They had the can-do spirit and they were very strong willed. Nothing was impossible, no job was too little nor too big, no job was too easy or too difficult; they strove to hit the mark always. The movement also emphasized in building the rural areas. Their concept is noteworthy because by building the rural areas, giving the same progress and infrastructure as that of the major cities, the people did not have to go to the cities to get work and make the cities more crowded (this was back then). Thus most of the cities and provinces here in South Korea is progressive and everyone had a fair share of the growth and progress.
Mr. Lee ended his talk by inspiring us by saying “You too can be like Korea as your countries have your own natural resources and you too can grow.”
Our second lecture for the day was about Korean Culture and Society. We watched videos of their dances and our lecturer also talked about their history.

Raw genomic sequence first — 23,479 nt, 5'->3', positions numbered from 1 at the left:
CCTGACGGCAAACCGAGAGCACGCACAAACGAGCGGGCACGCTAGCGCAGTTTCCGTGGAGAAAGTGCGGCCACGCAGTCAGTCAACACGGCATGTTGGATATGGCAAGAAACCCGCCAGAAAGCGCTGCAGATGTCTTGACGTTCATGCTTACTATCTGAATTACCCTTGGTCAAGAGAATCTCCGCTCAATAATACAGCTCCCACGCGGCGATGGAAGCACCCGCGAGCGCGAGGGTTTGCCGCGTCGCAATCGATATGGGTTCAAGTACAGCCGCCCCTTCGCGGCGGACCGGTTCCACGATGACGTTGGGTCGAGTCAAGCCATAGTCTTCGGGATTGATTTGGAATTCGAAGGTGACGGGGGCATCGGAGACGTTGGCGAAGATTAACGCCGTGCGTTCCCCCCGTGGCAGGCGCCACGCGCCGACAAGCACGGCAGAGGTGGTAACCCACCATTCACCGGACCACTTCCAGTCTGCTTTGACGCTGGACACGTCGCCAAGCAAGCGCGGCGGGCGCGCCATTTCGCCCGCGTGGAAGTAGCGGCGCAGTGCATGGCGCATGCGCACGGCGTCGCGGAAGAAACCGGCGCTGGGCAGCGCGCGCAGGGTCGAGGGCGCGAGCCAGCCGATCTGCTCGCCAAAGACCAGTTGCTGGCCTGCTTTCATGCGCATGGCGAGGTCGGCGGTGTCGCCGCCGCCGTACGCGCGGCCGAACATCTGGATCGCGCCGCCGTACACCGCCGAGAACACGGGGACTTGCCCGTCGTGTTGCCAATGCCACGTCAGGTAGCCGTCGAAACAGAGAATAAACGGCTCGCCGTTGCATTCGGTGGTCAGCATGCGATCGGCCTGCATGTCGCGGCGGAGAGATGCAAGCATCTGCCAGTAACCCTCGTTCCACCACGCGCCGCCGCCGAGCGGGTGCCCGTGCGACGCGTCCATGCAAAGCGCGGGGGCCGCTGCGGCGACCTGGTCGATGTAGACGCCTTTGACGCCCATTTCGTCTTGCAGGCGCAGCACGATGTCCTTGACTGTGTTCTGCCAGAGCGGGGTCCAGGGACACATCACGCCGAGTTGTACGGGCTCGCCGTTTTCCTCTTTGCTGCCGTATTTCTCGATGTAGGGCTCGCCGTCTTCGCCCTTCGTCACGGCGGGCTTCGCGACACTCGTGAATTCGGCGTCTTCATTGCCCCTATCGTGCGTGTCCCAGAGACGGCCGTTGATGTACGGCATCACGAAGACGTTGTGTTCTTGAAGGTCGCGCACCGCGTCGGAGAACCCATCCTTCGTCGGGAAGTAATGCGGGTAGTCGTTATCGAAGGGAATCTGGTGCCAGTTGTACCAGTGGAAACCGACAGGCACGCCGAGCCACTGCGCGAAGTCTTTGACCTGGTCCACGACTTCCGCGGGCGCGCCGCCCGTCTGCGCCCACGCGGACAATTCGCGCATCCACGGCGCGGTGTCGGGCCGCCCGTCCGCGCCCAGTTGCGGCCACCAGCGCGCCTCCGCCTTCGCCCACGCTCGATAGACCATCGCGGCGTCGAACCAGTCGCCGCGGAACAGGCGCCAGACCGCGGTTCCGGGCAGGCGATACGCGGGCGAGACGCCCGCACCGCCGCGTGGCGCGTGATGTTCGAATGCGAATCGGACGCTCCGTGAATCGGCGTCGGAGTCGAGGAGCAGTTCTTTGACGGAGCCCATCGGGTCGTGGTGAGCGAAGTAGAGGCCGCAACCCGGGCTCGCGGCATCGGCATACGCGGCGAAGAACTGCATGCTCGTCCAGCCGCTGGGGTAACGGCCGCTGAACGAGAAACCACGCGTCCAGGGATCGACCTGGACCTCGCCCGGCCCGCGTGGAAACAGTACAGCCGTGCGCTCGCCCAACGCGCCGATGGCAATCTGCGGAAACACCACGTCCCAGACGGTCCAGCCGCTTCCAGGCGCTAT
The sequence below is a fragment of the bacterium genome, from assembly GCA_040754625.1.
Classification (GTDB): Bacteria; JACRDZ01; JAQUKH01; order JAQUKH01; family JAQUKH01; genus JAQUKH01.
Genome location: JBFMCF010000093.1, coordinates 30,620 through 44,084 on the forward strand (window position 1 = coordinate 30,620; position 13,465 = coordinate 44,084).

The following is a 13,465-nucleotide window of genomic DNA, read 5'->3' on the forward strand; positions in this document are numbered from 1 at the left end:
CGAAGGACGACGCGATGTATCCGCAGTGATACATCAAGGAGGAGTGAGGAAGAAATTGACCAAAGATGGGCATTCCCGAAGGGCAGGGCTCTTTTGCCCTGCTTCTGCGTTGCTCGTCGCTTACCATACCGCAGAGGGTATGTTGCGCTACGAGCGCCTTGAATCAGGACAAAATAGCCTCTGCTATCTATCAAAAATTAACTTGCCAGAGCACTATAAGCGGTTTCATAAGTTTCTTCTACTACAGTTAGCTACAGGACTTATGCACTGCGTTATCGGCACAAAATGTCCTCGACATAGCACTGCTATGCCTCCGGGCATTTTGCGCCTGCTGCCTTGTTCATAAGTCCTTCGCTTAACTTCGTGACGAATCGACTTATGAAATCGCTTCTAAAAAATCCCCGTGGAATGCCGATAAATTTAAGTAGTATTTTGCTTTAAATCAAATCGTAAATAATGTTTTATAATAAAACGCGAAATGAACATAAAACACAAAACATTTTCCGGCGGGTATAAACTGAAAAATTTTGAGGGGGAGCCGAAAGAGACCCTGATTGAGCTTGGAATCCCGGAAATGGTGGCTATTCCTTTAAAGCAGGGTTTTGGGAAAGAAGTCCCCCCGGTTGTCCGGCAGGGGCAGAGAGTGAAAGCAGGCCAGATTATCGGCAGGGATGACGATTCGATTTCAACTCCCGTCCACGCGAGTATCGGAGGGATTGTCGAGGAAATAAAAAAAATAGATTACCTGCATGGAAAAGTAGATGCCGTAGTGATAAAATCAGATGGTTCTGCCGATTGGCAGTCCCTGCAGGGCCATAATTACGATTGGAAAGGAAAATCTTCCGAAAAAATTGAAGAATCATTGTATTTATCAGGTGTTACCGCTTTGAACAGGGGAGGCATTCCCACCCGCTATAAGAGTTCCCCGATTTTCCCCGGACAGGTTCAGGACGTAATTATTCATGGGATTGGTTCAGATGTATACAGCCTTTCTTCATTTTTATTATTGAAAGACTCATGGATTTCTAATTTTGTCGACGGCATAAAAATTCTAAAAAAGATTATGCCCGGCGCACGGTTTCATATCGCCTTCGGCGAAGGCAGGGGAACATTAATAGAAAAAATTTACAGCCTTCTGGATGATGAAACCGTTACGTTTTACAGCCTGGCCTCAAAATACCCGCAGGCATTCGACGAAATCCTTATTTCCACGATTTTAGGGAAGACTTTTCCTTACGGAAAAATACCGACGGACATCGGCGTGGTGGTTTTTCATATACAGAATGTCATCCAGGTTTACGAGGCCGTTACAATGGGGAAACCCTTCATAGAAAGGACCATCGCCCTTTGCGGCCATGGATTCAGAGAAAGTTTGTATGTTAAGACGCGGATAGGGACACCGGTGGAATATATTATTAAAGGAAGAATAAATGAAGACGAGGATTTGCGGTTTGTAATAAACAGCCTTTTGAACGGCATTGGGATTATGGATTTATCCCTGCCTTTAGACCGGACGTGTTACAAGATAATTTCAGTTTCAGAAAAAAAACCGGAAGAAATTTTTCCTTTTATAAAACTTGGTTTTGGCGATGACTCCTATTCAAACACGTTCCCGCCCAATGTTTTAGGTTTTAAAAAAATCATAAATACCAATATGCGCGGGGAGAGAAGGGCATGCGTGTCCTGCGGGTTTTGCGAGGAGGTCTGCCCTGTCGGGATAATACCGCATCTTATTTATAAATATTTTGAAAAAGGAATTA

Our “official” lectures and learning ended early and thus Alan, Evan, Glo, Jong, Elvin and I decided to hit the town to check out their commercial area. I’m lucky to have camera-trigger-happy colleagues. We were taking pictures all the time!
Ready for lakwatsa!
Marker outside our campus


 At the gates of our campus
Walking toward Gondan train station
We first walked for about 10 minutes from our campus to the Gongdan train station and from there we took a train to Jungang (Commercial district). It’s amazing what sign language can do to help the communication gap. We couldn’t understand their ticketing touch screens as it was all in Korean characters and thus Evan asked one of their station guards and started pointing out our desired destination on the map.


 Of course, there were again the nuances of having to ask further directions as we waited for our train and this time Elvin started asking another local for directions.  The guy told us that he was going to the same place and thus told us to follow him. He eventually became Elvin’s new found friend – right Elvin? Hehe.
 Jong and Elvin with Elvin’s new “friend”
As soon as we got to Jungang, we walked around and visited some shops. We stopped by a local grocery to buy some things we forgot to pack (such as my moisturizer) and then when we went out of the grocery store,